Diamantina – Bridge

Diamantina – Bridge 2017-09-11T14:26:25+00:00


The Bridge is the nerve centre of the ship and is located as high as possible in the superstructure. All the ship’s sensors are located here, so that the Captain is quickly informed of any enemy contacts.

In the centre of the bridge is the Compass Platform which is the control centre of the ship. Here the Officer of the Watch gives orders regarding the direction and speed of the ship and where the Captain takes command in the event of action.

Other compartments on the bridge include radar, ASDIC and the navigation Plot. It is also where the Gunnery Officer and the Anti-submarine Officer issued orders on the use of the ship’s armament.

Instruments on the compass platform include a gyro-compass repeater (forward stand), a magnetic compass (after stand), dials giving the rudder angle and engine revolutions and voice pipes to other parts of the ship. There were nine voice pipes for communication to other parts of the ship – one to the Captain’s cabin, one to the wheelhouse below, one to the engine room, one to the gyro-compass room, one to each side of the signal deck, one to the wireless office, one to the crow’s nest high up on the mast and one to the emergency steering position in the stern of the ship. Elsewhere on the bridge, voice pipes were connected to the guns, depth charge positions and to the Hedgehog position.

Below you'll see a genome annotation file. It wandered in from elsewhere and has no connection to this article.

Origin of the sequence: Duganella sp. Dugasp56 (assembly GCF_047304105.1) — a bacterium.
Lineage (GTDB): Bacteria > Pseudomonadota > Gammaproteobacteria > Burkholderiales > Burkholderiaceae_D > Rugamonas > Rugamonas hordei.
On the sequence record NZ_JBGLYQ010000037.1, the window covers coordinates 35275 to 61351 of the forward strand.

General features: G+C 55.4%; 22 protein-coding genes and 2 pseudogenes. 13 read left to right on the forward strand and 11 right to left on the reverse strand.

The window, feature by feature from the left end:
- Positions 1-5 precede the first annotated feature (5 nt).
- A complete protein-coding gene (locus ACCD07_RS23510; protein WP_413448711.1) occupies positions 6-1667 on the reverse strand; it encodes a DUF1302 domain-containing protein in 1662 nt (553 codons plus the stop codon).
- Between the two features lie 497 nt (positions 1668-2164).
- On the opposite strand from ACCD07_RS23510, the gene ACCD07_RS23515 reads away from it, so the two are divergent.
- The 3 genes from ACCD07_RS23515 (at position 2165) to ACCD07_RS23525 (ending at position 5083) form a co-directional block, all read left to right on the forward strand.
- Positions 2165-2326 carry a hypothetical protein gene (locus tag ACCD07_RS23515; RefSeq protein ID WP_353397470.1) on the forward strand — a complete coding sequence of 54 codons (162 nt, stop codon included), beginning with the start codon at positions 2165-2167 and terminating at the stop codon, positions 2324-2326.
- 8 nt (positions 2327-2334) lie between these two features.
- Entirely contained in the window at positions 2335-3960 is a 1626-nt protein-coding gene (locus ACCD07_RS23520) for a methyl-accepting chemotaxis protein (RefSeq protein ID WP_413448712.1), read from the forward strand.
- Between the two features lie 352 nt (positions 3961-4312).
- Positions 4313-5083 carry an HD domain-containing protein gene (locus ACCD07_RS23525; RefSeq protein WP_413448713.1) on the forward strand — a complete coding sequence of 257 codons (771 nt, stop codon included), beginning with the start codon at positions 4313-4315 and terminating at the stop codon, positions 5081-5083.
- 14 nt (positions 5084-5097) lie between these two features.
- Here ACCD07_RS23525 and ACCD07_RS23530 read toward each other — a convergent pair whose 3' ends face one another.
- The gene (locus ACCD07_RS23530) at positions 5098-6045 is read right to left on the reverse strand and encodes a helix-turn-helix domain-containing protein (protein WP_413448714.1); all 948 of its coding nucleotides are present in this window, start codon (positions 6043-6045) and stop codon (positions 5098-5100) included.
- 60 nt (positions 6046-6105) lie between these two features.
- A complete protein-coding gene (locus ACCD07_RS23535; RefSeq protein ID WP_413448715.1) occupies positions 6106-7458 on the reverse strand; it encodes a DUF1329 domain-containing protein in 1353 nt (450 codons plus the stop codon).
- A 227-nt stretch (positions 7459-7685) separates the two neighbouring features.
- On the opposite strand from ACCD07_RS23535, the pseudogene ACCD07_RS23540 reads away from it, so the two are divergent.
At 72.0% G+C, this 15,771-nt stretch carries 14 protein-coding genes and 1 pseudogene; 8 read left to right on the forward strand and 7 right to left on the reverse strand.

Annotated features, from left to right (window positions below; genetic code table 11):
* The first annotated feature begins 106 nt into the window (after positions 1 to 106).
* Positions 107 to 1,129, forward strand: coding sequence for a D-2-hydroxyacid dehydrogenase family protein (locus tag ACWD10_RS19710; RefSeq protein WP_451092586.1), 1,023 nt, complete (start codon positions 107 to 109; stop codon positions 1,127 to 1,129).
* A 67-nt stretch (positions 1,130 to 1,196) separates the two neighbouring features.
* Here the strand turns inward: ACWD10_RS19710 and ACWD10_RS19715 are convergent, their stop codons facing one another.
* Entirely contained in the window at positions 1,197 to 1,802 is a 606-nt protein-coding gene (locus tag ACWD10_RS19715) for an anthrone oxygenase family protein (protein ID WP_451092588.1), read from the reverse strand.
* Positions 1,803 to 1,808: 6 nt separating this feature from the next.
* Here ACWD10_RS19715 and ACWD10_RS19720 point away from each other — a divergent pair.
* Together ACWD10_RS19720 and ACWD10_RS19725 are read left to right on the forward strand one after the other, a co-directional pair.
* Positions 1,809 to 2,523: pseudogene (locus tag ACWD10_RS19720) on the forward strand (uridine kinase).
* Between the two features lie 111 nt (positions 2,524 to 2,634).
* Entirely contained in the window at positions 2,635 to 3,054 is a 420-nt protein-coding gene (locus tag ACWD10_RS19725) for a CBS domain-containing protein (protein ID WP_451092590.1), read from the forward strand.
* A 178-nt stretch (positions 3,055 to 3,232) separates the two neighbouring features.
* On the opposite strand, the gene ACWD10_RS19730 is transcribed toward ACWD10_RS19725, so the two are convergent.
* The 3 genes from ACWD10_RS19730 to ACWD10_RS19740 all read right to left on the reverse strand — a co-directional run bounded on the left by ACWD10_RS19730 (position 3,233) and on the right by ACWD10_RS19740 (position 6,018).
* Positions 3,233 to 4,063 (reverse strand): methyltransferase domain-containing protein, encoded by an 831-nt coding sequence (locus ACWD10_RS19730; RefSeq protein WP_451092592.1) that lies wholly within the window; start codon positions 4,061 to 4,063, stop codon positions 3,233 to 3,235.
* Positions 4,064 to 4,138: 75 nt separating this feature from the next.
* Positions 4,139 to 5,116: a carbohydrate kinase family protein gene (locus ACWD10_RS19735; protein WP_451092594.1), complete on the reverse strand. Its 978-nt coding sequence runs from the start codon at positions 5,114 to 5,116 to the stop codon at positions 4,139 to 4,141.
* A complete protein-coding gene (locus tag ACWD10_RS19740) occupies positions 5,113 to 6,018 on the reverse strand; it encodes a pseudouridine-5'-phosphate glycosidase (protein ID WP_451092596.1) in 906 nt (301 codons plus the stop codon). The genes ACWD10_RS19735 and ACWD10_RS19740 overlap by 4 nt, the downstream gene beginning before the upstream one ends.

Also located here is the captain’s chair, with the box which held his binoculars.

Usually there would be the Officer of the Watch, two lookouts, a Bosun’s mate and signalman on the bridge. During action, the Captain, Gunnery Officer, Anti-submarine Officer and extra messengers and signalmen would be here also.

The bridge was uncovered when the ship was at sea. As a result the bridge could be a very uncomfortable, with rain, ocean spray and the occasional wave breaking keeping the watch keepers wet and cold.

On the bridge wings are signalling lamps and a single 20 mm Oerlikon anti-aircraft gun. During World War 2, Diamantina carried one on each side of the bridge.